Thank God I Didn't Win the $1.337 Billion Lottery
What if the assumed blessing were unmasked as a curse?
Today’s post is below. But first this.
How believers become blameless and beautiful in the Father’s eyes.
Ironic, isn’t it, that sin promises deep and lasting satisfaction, only to deliver intense and abiding guilt.
What if the blood of Jesus not only covers completely but also covers permanently?
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Now, today’s devotional post…
1 Timothy 6:9, "Those who desire to be rich fall into temptation, into a snare, into many senseless and harmful desires that plunge people into ruin and destruction” (ESV).
On July 29, 2022, a lottery ticket purchased at a Speedway gas station in Des Plaines, Illinois, outside of Chicago won the third largest mega-millions drawing in US history.
Writing for CNBC, Cameron Albert-Deitch began his article about the jackpot, saying, "One lucky lottery ticket-buyer in Illinois may soon be a billionaire."
As of this writing, the ticket has not been claimed. My guess is it will be.
The question is this. Would winning a massive jackpot really be a stroke of "luck?” Or would the apparent blessing actually be a curse?
I have bought lotto tickets three or four times.
Each time I have rationalized what I'd do with the winnings. Fund church planting endeavors around the globe to advance the gospel of kingdom. Start foundations to support theological education in underserved areas. Build a worship facility for Creekstone Church and create an endowment for Metro Atlanta Seminary.
There are many good things millions of dollars could accomplish. And I'm not saying it is wrong to possess Himalayan sized mountains of mullah.
Even John Wesley challenged believers to make as much as they can so they could give as much as they could. As someone raising support right now to fund a newly founded academic program for pastors and ministry leaders, I say amen to that.
The kingdom is blessed by the generosity of those who possess a ton of the Lord's money.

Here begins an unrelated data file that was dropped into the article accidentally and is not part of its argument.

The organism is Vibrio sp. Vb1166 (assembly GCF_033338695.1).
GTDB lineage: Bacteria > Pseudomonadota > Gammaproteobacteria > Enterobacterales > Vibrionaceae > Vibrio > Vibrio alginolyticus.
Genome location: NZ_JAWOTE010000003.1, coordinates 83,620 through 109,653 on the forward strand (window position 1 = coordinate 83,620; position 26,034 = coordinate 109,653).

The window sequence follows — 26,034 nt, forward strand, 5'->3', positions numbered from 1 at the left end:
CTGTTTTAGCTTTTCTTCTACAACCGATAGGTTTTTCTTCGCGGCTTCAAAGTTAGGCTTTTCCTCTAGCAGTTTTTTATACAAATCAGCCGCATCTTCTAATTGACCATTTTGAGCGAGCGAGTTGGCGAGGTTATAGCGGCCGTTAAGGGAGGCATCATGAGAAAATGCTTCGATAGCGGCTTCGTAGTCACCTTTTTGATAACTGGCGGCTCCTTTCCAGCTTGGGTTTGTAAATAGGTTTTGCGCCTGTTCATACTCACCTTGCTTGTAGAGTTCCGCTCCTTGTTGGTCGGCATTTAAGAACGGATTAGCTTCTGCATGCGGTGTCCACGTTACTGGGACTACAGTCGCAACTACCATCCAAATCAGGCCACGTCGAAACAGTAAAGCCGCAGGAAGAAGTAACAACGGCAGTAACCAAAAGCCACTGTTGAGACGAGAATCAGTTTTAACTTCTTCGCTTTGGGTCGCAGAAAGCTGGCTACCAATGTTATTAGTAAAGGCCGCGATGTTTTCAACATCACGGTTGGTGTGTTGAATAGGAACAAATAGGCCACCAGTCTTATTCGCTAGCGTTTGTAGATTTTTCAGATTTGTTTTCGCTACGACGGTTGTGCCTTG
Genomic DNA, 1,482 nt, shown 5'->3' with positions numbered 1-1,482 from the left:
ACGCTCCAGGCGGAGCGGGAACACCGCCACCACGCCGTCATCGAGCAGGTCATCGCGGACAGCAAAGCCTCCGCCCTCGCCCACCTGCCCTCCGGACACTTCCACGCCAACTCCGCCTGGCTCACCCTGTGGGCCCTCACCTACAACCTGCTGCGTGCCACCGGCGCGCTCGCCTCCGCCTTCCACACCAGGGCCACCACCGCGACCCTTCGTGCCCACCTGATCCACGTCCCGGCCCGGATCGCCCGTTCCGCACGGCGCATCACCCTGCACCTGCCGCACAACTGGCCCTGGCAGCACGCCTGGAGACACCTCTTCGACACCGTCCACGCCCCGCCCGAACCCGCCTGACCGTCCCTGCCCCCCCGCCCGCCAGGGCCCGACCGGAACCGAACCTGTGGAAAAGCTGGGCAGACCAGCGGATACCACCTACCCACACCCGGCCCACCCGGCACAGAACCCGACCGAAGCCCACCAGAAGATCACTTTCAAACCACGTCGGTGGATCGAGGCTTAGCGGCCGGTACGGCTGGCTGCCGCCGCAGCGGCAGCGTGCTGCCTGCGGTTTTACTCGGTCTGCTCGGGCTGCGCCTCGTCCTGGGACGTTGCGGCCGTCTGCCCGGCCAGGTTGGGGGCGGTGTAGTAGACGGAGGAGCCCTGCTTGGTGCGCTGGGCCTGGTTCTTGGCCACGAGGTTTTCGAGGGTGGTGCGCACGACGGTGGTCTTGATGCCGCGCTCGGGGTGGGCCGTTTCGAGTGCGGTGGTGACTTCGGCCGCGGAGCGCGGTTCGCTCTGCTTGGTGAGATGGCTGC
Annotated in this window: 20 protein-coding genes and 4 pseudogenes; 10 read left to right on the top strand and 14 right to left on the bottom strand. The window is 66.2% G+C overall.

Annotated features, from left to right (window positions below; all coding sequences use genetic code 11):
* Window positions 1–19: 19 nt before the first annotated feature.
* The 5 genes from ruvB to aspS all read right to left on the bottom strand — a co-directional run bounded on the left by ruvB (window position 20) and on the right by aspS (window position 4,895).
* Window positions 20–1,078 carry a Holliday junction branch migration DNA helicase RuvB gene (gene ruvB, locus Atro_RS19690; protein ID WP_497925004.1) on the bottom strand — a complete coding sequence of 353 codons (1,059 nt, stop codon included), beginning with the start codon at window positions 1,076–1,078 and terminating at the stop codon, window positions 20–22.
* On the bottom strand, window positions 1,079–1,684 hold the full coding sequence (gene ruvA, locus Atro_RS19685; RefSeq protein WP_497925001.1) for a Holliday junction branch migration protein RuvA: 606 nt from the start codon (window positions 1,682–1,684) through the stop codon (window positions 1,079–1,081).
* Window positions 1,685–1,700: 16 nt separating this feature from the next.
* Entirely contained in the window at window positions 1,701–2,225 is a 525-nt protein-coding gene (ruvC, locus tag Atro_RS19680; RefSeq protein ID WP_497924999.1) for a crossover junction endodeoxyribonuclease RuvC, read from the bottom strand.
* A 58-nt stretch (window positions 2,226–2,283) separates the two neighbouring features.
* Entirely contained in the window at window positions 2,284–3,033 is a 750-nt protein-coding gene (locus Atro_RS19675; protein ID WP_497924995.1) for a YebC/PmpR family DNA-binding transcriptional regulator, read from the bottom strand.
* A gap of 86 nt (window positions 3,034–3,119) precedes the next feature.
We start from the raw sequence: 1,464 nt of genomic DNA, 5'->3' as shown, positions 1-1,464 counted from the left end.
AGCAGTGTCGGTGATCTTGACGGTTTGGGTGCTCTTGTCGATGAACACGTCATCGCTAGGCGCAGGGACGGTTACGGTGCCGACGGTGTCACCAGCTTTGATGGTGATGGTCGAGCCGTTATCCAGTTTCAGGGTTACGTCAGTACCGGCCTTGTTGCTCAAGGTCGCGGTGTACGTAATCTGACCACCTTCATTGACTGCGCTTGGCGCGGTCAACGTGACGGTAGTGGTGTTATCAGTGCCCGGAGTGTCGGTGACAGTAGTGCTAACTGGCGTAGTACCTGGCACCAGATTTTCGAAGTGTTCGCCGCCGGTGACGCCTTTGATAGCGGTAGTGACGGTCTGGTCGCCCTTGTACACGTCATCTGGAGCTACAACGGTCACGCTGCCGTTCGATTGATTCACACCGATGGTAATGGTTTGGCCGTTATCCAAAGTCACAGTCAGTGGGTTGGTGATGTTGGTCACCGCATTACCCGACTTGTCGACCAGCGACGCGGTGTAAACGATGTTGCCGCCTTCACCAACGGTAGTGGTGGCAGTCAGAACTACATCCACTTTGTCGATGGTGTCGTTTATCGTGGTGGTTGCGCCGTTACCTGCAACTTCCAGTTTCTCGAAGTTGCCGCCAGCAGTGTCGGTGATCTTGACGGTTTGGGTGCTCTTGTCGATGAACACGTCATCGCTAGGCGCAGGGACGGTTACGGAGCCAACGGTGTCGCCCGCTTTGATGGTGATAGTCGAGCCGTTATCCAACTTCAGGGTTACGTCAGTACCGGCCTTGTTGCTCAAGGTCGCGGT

Furthermore, being rich is not sinful. There are plenty of folks who have inherited wealth. Others have accumulated financial resources as a result of honest work that simply pays a significant wage.
The evil is not the riches. It is the desire for the riches, where money takes the place of Jesus as my Savior, Lord, and Treasure.
Nevertheless, as I began to think more deeply, I realized why I (speaking for myself, not necessarily for you) should thank God I didn't win the lottery.
Paul warns believers in 1 Timothy 6 that desire monetary riches is a temptation and trap (a “snare”) that often leads to tragic consequences. In the next verse, he speaks of how the love of money has led many to shipwreck their faith. The allure of wealth is a siren song. And Mammon's shores are perilously rocky.
Without enumerating the many negatives of going from a reasonably comfortable existence to the ability to live an unthinkably lavish lifestyle (not to mention what an overnight change in financial status would do to my children), the biggest threat for me is losing my longing for heaven.
A few hundred million dollars would provide the resources to create heaven on earth. No need to wait. I could have it now.
This is an obvious trap of the enemy. Siren songs are deadly for a reason.
With my longing for heaven reduced to a nominal desire, my love for Jesus as my true prize and great treasure certainly would fade in comparison to the possession of mega millions. I’m sure I’d continue to give God a nod. But my true precious would be obvious by my deep desire to possess it and great fear to lose it.
Truth be told, I was shocked at how closely I held onto the last ticket I bought, as if it were the ring of power, shiny, alluring, mesmerizing, enticing with all its promises of a worry-free life.
However, those who possess a financial fortune will tell you that a worry-free life is a mirage, regardless of the size of one’s investment portfolio. Money does not buy happiness. Yeah, as Chris Janson tells us, it can buy a boat, a truck to pull it, and a Yeti 110 filled with silver bullets.
But it cannot not fix the fall.
And let's be honest. We do believe money can provide happiness.
We’re convinced it is the cure to all that ails us. It's the elixir for comfort, rest, freedom, peace, and joy.
Don’t we assume winning $1.337 billion would be a blessing? But idols are designed like attractive lures with a hidden hook for a reason.
So, in this moment of sanity, I’m glad I didn’t win the lottery. But what if I had? Maybe it wouldn’t affect me so tragically. Surely, I could manage to keep my heart burning for heaven’s shore. I’d give most of the money away anyway, right?